Count naturally by saying THERE ARE

Try to spot what is unnatural about the following statement, “The number of people on my team is 5.”

The problem is that 5 is a number, so adding the word "number" is unnecessary. We don’t need to tell the listener that. Rather, it's better to say, "There are 5 people on my team."

It is possible to start with the number, e.g., "5 people are on my team." However, in spoken English, "There is/are (number)..." sounds stronger and clearer.

When discussing zero or nothing, you must use "there":

  • There aren't any fluent English speakers on my team.
  • There's no limit to what we can achieve.
  • There's nothing left to say.

On the other hand, we can use "number" when talking about an increase or decrease:

  • The number of employees at my company has increased almost 10% compared to last year.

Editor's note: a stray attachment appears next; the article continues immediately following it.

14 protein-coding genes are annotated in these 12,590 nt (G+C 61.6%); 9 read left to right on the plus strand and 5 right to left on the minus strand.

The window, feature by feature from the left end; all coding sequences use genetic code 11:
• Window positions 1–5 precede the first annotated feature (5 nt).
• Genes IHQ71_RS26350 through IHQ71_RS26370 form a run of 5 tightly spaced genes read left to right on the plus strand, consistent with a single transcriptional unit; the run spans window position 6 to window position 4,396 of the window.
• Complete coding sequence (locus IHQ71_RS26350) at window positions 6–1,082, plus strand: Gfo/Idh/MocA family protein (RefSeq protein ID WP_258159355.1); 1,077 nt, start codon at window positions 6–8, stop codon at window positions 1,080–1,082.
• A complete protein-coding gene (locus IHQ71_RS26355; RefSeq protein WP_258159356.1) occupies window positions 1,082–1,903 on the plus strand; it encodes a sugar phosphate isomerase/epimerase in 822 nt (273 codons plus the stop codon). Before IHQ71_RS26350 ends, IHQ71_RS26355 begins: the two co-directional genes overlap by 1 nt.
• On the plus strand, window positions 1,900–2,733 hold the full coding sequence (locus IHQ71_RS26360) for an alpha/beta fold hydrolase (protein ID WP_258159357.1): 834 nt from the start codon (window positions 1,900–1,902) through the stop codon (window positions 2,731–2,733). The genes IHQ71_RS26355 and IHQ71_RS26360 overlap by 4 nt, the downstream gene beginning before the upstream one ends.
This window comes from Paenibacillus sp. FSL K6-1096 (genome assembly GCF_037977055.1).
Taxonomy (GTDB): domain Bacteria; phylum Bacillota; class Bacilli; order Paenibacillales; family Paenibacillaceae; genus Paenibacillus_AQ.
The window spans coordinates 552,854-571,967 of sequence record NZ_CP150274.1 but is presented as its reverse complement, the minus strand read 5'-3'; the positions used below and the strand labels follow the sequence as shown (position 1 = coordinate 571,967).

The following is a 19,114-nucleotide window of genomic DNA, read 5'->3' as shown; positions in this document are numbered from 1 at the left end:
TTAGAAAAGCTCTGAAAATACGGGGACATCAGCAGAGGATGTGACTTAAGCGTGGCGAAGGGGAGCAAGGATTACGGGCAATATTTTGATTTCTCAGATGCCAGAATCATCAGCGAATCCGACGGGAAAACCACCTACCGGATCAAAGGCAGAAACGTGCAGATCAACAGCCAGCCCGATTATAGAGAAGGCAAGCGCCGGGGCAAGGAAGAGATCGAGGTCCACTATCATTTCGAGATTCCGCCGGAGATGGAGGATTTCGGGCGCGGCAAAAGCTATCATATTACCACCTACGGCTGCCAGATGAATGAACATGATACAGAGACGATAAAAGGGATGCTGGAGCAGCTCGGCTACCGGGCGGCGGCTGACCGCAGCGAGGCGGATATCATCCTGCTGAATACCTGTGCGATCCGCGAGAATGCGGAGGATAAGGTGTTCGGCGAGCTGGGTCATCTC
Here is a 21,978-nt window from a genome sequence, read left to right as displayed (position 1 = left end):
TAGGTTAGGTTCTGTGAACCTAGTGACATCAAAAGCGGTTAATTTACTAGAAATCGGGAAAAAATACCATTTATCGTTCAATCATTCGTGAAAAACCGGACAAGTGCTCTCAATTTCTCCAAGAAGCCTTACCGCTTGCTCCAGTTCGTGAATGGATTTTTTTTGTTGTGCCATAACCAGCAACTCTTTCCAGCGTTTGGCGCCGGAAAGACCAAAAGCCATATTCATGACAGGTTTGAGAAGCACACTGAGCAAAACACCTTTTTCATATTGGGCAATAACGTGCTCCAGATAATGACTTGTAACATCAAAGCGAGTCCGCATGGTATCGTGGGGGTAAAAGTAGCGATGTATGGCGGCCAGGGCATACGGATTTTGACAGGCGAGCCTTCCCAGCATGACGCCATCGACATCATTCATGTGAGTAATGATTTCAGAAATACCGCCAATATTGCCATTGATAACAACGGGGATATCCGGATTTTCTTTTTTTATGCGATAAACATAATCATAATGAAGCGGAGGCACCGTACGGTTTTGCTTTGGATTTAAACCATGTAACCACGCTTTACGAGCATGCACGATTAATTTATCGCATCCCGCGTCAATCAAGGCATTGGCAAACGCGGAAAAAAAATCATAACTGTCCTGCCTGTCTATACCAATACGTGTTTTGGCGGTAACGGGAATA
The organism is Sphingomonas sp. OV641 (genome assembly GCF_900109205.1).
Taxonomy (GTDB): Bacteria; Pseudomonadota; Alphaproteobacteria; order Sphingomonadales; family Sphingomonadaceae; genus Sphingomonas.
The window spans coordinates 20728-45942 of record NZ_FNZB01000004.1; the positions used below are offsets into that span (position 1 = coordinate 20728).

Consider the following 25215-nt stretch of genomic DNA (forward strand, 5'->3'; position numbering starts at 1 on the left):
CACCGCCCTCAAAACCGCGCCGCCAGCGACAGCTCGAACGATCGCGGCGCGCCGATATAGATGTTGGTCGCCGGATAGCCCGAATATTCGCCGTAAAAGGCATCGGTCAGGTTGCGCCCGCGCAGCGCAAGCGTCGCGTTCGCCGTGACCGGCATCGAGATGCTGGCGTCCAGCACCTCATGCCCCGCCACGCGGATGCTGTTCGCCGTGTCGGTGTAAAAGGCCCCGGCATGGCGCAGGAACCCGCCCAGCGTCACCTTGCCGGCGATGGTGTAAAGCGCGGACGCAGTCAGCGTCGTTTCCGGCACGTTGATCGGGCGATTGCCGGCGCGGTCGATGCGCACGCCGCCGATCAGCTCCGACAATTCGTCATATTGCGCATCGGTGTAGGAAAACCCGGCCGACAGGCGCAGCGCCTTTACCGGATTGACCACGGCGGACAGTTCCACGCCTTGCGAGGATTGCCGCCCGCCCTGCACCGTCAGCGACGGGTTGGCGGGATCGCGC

• Since the stock crash, our numbers are down across the board.

It should be noted that it   is not grammatically wrong to say, “the number is 5.” But in common usage it has the effect of emphasizing the verb to be (in this case, "is") and would only be used to disagree and very firmly state that the real number is, in fact, 5.

A: That team has 8 members and they’ve been working on the same project for over a year.
B: No, the number of team members is 5 and they’ve only been working for half a year.
A: Oh, I’m sorry. My mistake.

You may also say, "Five people are on my team." Or, "My team has 5 people." But where I live, it's more common to say, "There are 5 people on my team."

So, practice saying "there are" with numbers.

  1. How many pens are on your desk?
  2. How many people are on your team?
  3. How many people are in your building?

If you'd like more practice, then write some homework or talk about those things with your next instructor. 

across the board [idiom]—applying to all parts, typically all parts of a company.